Open Access. Powered by Scholars. Published by Universities.®

Political Science Commons

Open Access. Powered by Scholars. Published by Universities.®

Articles 1 - 3 of 3

Full-Text Articles in Political Science

Denmark Vesey’S Revolt: The Slave Plot That Lit A Fuse To Fort Sumter, John Lofton, Peter C. Hoffer Oct 2013

Denmark Vesey’S Revolt: The Slave Plot That Lit A Fuse To Fort Sumter, John Lofton, Peter C. Hoffer

American Abolitionism and Antislavery

New edition of a classic social history

In 1822, Denmark Vesey was found guilty of plotting an insurrection—what would have been the biggest slave uprising in U.S. history. A free man of color, he was hanged along with 34 other African Americans in Charleston, South Carolina, in what historians agree was probably the largest civil execution in U.S. history. At the time of Vesey’s conviction, Charleston was America’s chief slave port and one of its most racially tense cities. Whites were outnumbered by slaves three to one, and they were haunted by memories of the ...


Saving America: Religion And The Watergate Affair, David E. Settje Jun 2013

Saving America: Religion And The Watergate Affair, David E. Settje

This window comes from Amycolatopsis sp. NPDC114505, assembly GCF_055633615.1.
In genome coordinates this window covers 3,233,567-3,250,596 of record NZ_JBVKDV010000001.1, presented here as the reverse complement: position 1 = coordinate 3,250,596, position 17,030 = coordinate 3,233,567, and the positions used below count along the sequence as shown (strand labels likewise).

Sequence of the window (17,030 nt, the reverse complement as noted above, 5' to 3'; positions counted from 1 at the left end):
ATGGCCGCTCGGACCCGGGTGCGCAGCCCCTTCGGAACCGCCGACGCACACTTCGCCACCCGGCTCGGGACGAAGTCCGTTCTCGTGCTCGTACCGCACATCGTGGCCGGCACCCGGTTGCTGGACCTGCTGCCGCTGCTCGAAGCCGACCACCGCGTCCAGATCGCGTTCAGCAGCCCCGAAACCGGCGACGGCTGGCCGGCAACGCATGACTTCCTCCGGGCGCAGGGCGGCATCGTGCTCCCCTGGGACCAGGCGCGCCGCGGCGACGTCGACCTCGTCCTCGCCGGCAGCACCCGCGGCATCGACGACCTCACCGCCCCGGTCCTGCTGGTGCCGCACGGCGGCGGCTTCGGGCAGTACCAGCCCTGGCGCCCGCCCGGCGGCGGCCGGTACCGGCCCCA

Annual Conference on Information and Religion

This paper examines the intersection of religion and information delivery in the early 1970s, specifically regarding how Christian denominations reacted to the Watergate Scandal during Richard M. Nixon’s presidency. As church bodies determined to voice their opinions about the controversy swirling in the American political system, they first grappled with how best to communicate to a large audience, which included first, their lay constituencies, next their leadership networks and clergy, and finally the larger American public. Understanding how they engaged in this communication at that time can assist scholars today who study the past and want to examine it ...


Buried In The Sands Of The Ogaden: The United States, The Horn Of Africa, And The Demise Of Détente, Louise P. Woodroofe May 2013

Buried In The Sands Of The Ogaden: The United States, The Horn Of Africa, And The Demise Of Détente, Louise P. Woodroofe

New Studies in U.S. Foreign Relations

How the Cold War came to Africa—and everybody lost

When the Strategic Arms Limitation Talks (SALT) between the Soviet Union and United States faltered during the administration of Jimmy Carter, National Security Advisor Zbigniew Brzezinski claimed that “SALT lies buried in the sands of the Ogaden.” How did superpower détente survive Vietnam but stumble in the Horn of Africa? Historian Louise Woodroofe takes Brzezinski’s claim as a starting point to analyze superpower relations during the 1970s, and in so doing she reveals how conflict in East Africa became a critical turning point in the ongoing Cold War battle ...